Many observers feel the government has not updated the law to allow law enforcement to effectively police economic crime. In a letter to The Guardian, several non-governmental organisations faulted Rudd for this.
‘Large companies that commit economic crimes cannot be held to account under current laws,’ the letter said. ‘Meanwhile, non-economic crimes by companies – such as deaths and injuries in their operations or supply chains – have not been addressed at all, making it next to impossible for those affected to get justice.’
The Bribery Act 2010 has been seized on by some as a model for increasing corporate liability in corruption and other economic crimes. This legislation includes offences for failing to prevent bribery, which means that a senior-level staffer – typically a board member – need not be directly implicated for a company to be prosecuted.
‘At the moment, to prove a corporate offence prosecutors have to establish that someone senior in the business intended for the offence to be committed,’ said Marilyn Croser, director at the Corporate Responsibility Coalition. ‘Obviously in an enormous firm it can be difficult to prove senior-level involvement, so there is a huge accountability gap.’
Under the Bribery Act model, which is similar to that used to combat facilitation of tax evasion, emphasis shifts to having adequate procedures in place to prevent or mitigate economic crime. According to Croser, bribery-related prosecutions have increased in the last few years.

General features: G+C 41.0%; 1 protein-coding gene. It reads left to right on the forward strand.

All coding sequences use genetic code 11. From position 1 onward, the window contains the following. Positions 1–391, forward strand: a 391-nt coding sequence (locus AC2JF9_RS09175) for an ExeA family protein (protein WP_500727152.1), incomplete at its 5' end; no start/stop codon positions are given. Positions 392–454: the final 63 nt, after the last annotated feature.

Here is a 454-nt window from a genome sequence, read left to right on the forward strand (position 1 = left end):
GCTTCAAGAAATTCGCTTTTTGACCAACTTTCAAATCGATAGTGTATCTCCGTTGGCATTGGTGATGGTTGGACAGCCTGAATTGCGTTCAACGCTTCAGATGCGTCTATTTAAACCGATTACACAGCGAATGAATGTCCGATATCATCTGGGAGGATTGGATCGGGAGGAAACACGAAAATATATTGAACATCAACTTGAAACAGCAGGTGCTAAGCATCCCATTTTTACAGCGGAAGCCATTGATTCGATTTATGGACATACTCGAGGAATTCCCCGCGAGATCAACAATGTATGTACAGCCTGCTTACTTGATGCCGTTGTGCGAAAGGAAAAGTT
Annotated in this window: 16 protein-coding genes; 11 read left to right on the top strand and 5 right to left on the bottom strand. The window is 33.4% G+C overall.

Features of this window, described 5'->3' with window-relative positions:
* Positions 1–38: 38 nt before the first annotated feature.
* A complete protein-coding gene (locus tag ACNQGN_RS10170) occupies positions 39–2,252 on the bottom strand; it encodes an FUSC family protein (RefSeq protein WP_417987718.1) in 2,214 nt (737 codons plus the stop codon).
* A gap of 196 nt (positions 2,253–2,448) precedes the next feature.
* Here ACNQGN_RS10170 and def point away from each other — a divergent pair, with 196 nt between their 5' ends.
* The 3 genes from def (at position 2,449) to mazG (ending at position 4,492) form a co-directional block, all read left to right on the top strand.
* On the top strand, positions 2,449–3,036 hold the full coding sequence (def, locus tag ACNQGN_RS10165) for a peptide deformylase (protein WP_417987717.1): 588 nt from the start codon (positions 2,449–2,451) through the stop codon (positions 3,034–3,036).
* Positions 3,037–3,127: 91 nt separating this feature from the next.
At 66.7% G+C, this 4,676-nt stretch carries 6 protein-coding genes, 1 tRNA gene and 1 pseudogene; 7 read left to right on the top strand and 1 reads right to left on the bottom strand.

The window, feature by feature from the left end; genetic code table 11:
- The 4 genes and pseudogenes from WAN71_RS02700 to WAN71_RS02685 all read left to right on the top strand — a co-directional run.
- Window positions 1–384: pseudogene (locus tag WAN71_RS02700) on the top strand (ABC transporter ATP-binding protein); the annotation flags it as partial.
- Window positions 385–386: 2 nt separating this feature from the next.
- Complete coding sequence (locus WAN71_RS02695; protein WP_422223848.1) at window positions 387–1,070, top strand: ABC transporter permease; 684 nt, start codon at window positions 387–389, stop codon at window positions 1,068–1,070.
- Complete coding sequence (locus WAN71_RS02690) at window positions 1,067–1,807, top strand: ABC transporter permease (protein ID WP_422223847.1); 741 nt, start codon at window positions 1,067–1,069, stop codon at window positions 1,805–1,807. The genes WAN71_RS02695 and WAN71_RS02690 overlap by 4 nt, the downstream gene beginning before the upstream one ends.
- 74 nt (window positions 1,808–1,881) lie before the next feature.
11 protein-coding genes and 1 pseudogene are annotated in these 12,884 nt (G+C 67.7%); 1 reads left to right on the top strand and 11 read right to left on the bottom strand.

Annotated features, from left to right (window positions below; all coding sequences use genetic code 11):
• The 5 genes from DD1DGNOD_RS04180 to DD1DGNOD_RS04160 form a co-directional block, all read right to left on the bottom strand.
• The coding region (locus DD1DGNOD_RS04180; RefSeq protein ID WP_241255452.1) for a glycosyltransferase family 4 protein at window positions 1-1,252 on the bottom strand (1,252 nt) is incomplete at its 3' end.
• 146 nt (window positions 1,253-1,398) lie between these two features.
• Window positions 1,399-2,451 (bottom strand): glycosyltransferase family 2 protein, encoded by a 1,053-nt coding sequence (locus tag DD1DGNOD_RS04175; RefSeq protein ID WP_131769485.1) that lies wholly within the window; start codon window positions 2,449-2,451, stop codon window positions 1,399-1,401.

‘Our argument is that it is unfair for small and medium-sized enterprises, which bear the brunt of prosecution, and it creates perverse incentives for companies to insulate their boards,’ said Corruption Watch's Hawley. ‘Particularly in the area of money laundering there has been no prosecution of banks and it is questionable whether the authorities could hold banks to account on crime [under existing law].
‘There is a lack of willingness from the FCA to use its existing powers. There needs to be an aggressive prosecution stance in place, but the creation of a new offence would help to deal with that.’
Enforcement of the Bribery Act has made use of deferred prosecution agreements, which allow companies to avoid prosecution so long as they meet certain remedial conditions. Croser said: ‘For deferred prosecution agreements to be effective, they need to be accompanied by a real threat of prosecution, otherwise there is no incentive for companies to enter into an agreement.’